Thanks for the link. Was educational, and I believe the key takeaways.DHG01 wrote: ↑Sat Dec 12, 2020 7:15 amI came across this video around bike comfort.
There are components to it I find interesting. Measuring vertical spring, how the "softest" spring is the key contributor to compliance; eg an exposed seatpost on a high pressure thin 23mm tyre or the wide low pressure tyre on a mountain bike.
But there are other findings I wonder about. The video suggests that frame material does not contribute towards comfort, but caveats that ride feel or quality is out of scope. Being comfort "vertical compliance" and not defining ride feel or quality of the different materials.
Fork is not mentioned, I think it plays an important role (particularly visible on gravel ones), I also thought a fair amount of flex comes through the stays.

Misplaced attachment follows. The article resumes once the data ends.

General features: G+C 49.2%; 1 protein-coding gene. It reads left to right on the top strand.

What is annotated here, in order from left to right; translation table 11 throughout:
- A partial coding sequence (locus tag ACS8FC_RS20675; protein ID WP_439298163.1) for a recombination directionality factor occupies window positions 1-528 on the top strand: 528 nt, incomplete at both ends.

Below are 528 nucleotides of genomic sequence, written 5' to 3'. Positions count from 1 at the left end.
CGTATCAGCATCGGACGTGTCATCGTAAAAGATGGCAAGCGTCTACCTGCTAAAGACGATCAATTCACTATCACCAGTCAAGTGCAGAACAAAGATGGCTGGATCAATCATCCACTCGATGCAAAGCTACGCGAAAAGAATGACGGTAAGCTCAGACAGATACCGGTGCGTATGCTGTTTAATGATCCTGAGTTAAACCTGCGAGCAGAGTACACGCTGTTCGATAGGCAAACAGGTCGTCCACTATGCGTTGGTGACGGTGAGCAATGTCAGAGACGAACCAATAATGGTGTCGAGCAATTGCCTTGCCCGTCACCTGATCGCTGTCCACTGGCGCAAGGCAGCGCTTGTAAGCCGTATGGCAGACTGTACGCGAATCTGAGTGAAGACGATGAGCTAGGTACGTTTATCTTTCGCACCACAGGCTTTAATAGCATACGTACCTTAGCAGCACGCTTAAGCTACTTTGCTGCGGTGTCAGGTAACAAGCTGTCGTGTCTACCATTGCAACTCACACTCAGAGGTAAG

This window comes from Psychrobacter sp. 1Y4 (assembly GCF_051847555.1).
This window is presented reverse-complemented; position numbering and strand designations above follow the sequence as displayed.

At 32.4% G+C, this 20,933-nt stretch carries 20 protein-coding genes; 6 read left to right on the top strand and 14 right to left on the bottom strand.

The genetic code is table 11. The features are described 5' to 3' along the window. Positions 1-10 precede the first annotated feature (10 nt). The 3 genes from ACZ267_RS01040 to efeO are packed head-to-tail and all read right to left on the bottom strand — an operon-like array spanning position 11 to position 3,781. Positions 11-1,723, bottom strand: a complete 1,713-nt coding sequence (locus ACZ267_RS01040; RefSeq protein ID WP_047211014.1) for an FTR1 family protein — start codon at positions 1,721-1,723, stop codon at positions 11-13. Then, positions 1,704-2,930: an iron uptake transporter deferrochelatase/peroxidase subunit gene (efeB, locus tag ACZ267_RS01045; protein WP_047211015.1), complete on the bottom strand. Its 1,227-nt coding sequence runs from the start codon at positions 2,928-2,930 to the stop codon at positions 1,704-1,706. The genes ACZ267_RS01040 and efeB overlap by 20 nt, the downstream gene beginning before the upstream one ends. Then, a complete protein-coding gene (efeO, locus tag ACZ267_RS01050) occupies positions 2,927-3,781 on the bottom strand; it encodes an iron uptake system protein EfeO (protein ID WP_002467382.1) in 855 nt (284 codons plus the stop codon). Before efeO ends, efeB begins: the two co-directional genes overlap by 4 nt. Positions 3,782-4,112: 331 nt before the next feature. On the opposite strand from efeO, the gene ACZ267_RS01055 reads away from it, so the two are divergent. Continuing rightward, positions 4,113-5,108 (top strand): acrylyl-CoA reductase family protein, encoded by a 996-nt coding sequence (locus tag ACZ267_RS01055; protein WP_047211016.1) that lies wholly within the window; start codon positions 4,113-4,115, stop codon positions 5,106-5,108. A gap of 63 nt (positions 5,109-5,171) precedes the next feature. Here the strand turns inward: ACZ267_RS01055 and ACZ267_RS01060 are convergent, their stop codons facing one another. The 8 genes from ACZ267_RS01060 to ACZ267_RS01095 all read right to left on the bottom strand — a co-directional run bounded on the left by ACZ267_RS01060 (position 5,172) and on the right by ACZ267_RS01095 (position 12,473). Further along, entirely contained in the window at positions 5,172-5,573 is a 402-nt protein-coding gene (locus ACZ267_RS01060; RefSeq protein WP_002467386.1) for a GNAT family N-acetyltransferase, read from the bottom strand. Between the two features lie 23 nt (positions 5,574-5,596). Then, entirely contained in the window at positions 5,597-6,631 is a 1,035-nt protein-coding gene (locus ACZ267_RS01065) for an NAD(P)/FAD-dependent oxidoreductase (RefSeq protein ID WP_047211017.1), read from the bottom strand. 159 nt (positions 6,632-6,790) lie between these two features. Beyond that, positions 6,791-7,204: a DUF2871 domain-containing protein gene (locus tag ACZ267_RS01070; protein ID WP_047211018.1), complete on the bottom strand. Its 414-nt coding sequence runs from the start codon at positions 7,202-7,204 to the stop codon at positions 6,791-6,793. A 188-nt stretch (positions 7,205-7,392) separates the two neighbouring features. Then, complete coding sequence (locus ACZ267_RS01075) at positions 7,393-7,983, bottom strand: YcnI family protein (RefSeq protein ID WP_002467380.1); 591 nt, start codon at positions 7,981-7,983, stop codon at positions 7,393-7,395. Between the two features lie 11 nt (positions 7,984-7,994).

Anyway, I think it is a interesting and well elaborated video and good food for thought.
Like yourself and some of the YT comments, I also wondered how the fork plays into comfort. In my experience, when I ride into the lip of a sidewalk curb ramp at speed (say, +20mph):
a. Steel Frame + Steel Fork = Incredibly jarring spike at the handlebars
b. Alu Frame + Carbon Fork = Fine
c. Carbon Frame + Carbon Fork = Also fine
Maybe I need to look at the handlebars, but my tape is all the same thin 2mm microtex and tires same too. I don't have any other bike configs to experiment with, but with my limited n=1 experience... it kinda points to the fork as the common denominator. Perhaps the fork is the front-of-bike reciprocal to the seat post. With that said, I know others swear by steel forks as being super smooth and compliant. So what gives, I wonder?
There's likely a reason why entry-level aluminum bikes from every major brand still comes equipped with carbon fork instead of going full metal. The only brand I can think of that does alu frame + alu fork is a $750 Raleigh Merit 1. I remember wanting to buy this years ago just to test out that aluminum fork...
Hope the guy does a follow-up to let us know if fork compliance is real or placebo.